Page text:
WIFF Review: Rock. Paper. Grenade

Following the collapse of the USSR, Ukraine regained its independence in 1991. While it was seen as a fresh new beginning, declaring itself politically neutral, as with many of the former Soviet states it struggled to adapt to capitalism. The transition to a market economy has been a bumpy one and, even before Putin’s invasion began in 2014, it was one of the poorest countries in Europe. Rock. Paper. Grenade tells the story of one boy’s journey into adulthood.

Tymophiy (Andriy Cherednyk) lives in a provincial town with his mother Olga (Anastasiya Karpenko), while his father (Andrey Isaenko) is largely absent. His life takes a turn when his grandmother (Halyna Veretelnyk-Stephanova) moves in with her partner, Felix (Yuriy Izdryk). A veteran from Afghanistan and an alcoholic, the boy sees him as the role model he really doesn’t have. Their relationship evolves and changes as he enters his teens (Vladyslav Baliuk).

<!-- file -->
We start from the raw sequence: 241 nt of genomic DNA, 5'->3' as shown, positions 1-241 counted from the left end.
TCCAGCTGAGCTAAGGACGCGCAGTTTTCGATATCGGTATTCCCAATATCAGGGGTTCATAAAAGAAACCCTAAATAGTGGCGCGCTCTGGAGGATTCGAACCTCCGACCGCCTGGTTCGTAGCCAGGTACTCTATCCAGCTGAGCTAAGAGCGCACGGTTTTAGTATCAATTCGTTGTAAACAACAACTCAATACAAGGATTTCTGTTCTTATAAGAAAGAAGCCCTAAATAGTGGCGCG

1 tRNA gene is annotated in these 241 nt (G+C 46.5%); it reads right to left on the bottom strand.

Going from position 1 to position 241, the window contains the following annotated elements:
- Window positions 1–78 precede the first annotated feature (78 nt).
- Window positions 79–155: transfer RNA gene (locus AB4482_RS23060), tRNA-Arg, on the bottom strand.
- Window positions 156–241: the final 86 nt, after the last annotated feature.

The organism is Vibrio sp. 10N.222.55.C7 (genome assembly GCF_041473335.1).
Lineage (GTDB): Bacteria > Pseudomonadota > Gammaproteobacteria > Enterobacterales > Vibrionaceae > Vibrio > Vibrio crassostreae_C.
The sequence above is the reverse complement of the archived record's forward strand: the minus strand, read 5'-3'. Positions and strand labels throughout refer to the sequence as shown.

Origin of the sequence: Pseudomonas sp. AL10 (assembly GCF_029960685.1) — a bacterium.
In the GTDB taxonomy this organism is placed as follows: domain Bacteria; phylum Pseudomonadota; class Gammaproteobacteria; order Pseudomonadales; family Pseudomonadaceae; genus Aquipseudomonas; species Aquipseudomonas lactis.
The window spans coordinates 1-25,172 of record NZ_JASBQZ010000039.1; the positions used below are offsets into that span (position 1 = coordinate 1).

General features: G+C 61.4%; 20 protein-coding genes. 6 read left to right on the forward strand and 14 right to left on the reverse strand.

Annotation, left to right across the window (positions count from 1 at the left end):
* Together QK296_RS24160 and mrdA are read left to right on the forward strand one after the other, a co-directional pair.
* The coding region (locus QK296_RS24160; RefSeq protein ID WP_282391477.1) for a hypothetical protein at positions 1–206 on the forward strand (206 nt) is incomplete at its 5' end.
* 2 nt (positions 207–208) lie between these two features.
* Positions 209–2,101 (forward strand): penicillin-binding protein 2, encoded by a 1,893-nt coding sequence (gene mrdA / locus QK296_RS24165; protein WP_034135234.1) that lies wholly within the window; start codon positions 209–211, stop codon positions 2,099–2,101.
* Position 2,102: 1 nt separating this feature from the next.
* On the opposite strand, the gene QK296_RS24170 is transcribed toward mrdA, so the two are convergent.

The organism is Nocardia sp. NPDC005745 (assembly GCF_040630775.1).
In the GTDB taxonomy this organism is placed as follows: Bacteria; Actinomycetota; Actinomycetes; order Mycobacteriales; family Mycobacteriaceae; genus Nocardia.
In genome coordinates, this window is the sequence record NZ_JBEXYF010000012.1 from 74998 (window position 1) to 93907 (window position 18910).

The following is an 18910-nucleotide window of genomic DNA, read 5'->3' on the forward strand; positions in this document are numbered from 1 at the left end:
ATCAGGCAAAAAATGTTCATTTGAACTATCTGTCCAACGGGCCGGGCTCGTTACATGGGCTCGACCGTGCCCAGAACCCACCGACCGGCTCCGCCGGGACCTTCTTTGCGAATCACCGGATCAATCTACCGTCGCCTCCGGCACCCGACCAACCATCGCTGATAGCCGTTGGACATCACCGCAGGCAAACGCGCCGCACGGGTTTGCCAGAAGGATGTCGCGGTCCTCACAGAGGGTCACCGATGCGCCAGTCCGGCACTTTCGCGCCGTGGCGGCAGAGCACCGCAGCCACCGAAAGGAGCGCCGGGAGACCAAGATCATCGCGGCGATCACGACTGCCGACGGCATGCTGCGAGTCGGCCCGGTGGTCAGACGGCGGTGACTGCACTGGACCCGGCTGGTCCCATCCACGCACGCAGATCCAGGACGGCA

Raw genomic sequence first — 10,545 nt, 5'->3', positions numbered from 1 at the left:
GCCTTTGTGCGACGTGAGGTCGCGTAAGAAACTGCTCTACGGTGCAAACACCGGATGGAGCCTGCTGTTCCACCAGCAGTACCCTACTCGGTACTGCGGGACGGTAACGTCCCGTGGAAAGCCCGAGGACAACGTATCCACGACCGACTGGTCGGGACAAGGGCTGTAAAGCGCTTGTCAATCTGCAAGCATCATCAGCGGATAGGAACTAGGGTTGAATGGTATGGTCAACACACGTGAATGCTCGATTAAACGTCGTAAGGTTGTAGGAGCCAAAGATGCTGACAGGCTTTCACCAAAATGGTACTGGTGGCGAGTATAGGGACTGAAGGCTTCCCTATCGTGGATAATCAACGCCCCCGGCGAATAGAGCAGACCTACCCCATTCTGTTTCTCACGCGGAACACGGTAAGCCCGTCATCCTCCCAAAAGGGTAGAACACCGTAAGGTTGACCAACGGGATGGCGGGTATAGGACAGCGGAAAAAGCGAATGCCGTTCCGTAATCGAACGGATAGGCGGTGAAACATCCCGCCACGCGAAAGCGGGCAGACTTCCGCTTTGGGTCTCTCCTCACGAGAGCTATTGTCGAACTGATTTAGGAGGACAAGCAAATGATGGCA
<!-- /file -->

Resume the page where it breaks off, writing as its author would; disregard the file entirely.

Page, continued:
Rock. Paper. Grenade is an impressive coming-of-age story where the character of Tymophiy grows along with his country. Indeed, it’s this symmetry which is most striking. Based on an autobiographical novel written by her husband Artem Chekh, Iryna Tsilyk’s (The Earth Is Blue As an Orange) debut narrative feature is superbly done. There are a number of impressive performances, but it’s the way she captures the moment which really stays with you. Charting the history of post-Soviet Ukraine through the eyes of ordinary citizens.  

Rock. Paper. Grenade screened at Warsaw International Film Festival.

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